Most placer miners have voiced their opinions about pesky magnetite. And that’s understandable, because magnetite is the primary component of the ubiquitous, heavy, black sands that often clog sluice box riffles. But there’s another side to magnetite that deserves respect, for this iron-oxide mineral has profoundly influenced history, culture, industry, and science.
More than a half-billion tons of magnetite ore are currently mined worldwide each year as a source of iron. And geophysicists study magnetite grains in igneous rocks to learn about the ancient Earth’s magnetic fields and tectonic-plate movements.
Magnetite (iron oxide, Fe3O4) consists by weight of 72.36 percent iron and 27.64 percent oxygen. It crystallizes in the isometric system, usually as octahedrons, occasionally as dodecahedrons, and rarely as cubes. Opaque and with a submetallic-to-metallic luster, magnetite is black to dark-gray in color with an occasional hint of blue iridescence. Brittle and with a subconchoidal-to-uneven fracture, it has a Mohs hardness of 5.5-6.5 and a substantial specific gravity of 5.17.
Abundant and widely distributed, magnetite is present in most mineral environments. It occurs in particulate, crystalline, and massive forms and is a common accessory mineral in igneous, metamorphic, and sedimentary rocks. When magnetite weathers free from host rocks, its density enables it to concentrate gravitationally on beaches and in placer deposits.
Magnetite’s most notable physical property is its natural magnetism, which is by far the most intense of any natural material. Many minerals exhibit trace magnetism, but few have any significant level of magnetic susceptibility. On the magnetic-susceptibility scale, nonmagnetic minerals are rated at zero. Magnetite, the only mineral with obvious magnetism, is rated at 20. Next is chromite (iron chromium oxide, FeCr2O4), with a magnetic-susceptibility rating of 1.0.
Although “normal” magnetite is attracted to magnets, it does not attract bits of steel (or other bits of magnetite). Only lodestone, the relatively rare variety of “automagnetized” magnetite, has sufficient magnetism to attract steel. The word “lodestone” stems from the obsolete word “lode,” which meant “course.” When lodestone appeared in Middle English in the early 1500’s, it meant “leading stone” or “course stone,” alluding to its use in compasses.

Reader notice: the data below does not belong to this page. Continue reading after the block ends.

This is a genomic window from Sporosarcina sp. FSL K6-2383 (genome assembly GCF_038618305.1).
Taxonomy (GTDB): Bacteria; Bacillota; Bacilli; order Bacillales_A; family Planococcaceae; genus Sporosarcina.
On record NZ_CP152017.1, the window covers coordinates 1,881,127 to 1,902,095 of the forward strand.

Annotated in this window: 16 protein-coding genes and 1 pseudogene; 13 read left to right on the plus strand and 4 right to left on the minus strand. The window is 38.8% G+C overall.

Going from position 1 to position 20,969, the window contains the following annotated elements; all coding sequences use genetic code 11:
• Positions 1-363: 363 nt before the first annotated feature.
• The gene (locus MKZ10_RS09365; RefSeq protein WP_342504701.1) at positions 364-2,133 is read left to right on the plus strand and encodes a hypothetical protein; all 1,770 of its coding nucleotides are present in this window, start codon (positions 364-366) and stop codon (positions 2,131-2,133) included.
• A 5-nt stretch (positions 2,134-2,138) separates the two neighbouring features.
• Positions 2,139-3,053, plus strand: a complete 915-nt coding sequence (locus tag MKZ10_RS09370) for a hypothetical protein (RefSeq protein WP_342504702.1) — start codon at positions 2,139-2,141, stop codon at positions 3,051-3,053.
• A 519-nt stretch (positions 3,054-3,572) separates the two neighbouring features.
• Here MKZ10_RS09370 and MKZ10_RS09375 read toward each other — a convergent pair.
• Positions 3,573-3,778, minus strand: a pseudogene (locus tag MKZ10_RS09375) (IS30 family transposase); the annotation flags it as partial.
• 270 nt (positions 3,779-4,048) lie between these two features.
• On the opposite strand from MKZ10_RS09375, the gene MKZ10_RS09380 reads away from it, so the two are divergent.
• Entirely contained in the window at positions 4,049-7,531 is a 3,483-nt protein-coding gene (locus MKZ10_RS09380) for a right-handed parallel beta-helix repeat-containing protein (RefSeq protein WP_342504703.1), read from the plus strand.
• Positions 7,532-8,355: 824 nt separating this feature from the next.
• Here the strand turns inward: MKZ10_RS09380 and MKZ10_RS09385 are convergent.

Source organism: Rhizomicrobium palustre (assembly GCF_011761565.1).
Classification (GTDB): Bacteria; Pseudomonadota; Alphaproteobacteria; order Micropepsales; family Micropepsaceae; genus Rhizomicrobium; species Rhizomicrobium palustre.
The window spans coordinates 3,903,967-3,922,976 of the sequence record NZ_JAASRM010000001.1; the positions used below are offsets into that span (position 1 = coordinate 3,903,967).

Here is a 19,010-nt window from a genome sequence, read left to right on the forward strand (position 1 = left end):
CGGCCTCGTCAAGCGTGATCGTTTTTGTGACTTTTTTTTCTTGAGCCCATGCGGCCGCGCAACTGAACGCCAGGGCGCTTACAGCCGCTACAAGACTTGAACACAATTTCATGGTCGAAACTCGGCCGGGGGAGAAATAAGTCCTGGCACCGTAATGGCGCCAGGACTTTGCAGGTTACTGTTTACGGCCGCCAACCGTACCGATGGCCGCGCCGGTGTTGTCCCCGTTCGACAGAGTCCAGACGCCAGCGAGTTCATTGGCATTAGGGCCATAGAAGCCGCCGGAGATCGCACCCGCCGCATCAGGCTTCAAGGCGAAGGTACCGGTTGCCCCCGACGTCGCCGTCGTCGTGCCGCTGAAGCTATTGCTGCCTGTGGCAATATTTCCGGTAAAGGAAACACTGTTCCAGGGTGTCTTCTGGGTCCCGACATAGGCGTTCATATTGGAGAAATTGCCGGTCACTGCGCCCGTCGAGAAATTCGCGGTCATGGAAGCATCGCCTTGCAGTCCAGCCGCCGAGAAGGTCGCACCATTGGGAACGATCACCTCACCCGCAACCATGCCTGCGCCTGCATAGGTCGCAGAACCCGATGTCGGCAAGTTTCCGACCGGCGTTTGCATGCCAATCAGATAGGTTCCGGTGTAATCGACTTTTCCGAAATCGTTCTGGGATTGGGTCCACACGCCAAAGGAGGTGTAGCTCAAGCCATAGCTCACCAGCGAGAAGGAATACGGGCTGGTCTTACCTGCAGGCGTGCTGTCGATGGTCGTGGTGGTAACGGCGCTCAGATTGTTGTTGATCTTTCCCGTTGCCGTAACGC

The Earth’s magnetic field is not strong enough to magnetize magnetite; the leading theory of how lodestone becomes magnetized focuses on lightning strikes. Lightning is an instantaneous and massive discharge of electrons that generates a very brief, but extraordinarily intense, local magnetic field. Upon striking a magnetite deposit, lightning’s magnetic field forces magnetite’s iron ions into more perfect alignment to increase its magnetism. Lodestone’s occurrence at or near the surface and not at depth supports the theory of lightning as the origin of its magnetism.
In the early 20th century, finely powdered magnetite made possible the development of quality voice recorders. The first voice recorders in the 1890’s utilized thin, steel wire as a recording medium but had poor voice reproduction. In 1928, German scientists designed voice recorders with magnetite microparticles loosely impregnated in plastic tape. As this tape moved through a recording “head,” a magnetic field governed by electrical sound signatures aligned the magnetite particles in specific patterns. A playing head then detected the tape’s magnetic field and amplified the electrical signal for quality reproduction of the original voice.
Previously, all radio programs were, by necessity, broadcast “live.” Magnetite-based voice recording tape revolutionized radio broadcasting by enabling programs to be rebroadcast and archived.
Today, magnetite-based, dense-media-separation is used in several mineral-beneficiating processes and, most importantly, in separating mixed, recycled metals. Because of their magnetism, magnetite particles in the slurries can be easily recovered and cleaned for reuse.
In the 1960’s, magnetite particles present in igneous rocks became the basis of the study of paleomagnetism, a sub-science of geophysics that deals with ancient magnetic fields. While originally contained in viscous magma, these magnetite particles aligned with the Earth’s magnetic field like tiny compass needles. When the magma solidified, the magnetite particles “froze” in place, creating a permanent record of the direction and intensity of the Earth’s magnetic field that existed at that time.
Paleomagnetic data enable geophysicists to determine the magnetic-pole proximity of the orientation of tectonic plates over hundreds of millions of years. This data also helps understand the “geodynamo”—the circulating currents of molten core material that generate the Earth’s magnetic field. Finally, paleomagnetic data are a record of the Earth’s magnetic-pole reversals—north-south “flips” that have occurred in the past and will occur again in the future.
As placer miners know, magnetite is abundant and widely distributed, however, we might agree that knowing a little about magnetite’s remarkable history makes those riffle-clogging black sands a little easier to take.